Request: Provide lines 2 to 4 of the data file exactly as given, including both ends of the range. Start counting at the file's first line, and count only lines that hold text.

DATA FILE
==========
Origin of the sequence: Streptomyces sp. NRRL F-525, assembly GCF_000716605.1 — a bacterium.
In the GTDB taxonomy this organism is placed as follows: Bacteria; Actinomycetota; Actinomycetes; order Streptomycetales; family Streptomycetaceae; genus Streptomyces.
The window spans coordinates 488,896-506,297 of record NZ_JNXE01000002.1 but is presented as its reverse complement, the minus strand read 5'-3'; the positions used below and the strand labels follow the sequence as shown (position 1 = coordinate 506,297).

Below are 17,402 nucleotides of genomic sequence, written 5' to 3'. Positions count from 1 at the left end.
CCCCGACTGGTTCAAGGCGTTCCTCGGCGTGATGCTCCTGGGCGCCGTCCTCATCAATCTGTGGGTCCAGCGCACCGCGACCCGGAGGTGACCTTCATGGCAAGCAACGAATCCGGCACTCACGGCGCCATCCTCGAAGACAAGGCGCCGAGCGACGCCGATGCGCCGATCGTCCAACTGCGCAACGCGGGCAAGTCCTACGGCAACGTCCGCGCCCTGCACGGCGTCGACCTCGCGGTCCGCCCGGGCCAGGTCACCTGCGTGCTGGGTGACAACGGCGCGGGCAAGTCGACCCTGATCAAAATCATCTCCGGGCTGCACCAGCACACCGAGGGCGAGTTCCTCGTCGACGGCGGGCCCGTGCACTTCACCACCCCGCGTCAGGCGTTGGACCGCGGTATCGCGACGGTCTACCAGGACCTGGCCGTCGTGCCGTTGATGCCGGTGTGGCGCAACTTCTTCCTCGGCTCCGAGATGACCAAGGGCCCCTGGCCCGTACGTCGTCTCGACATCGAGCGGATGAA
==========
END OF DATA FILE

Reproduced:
In the GTDB taxonomy this organism is placed as follows: Bacteria; Actinomycetota; Actinomycetes; order Streptomycetales; family Streptomycetaceae; genus Streptomyces.
The window spans coordinates 488,896-506,297 of record NZ_JNXE01000002.1 but is presented as its reverse complement, the minus strand read 5'-3'; the positions used below and the strand labels follow the sequence as shown (position 1 = coordinate 506,297).

Below are 17,402 nucleotides of genomic sequence, written 5' to 3'. Positions count from 1 at the left end.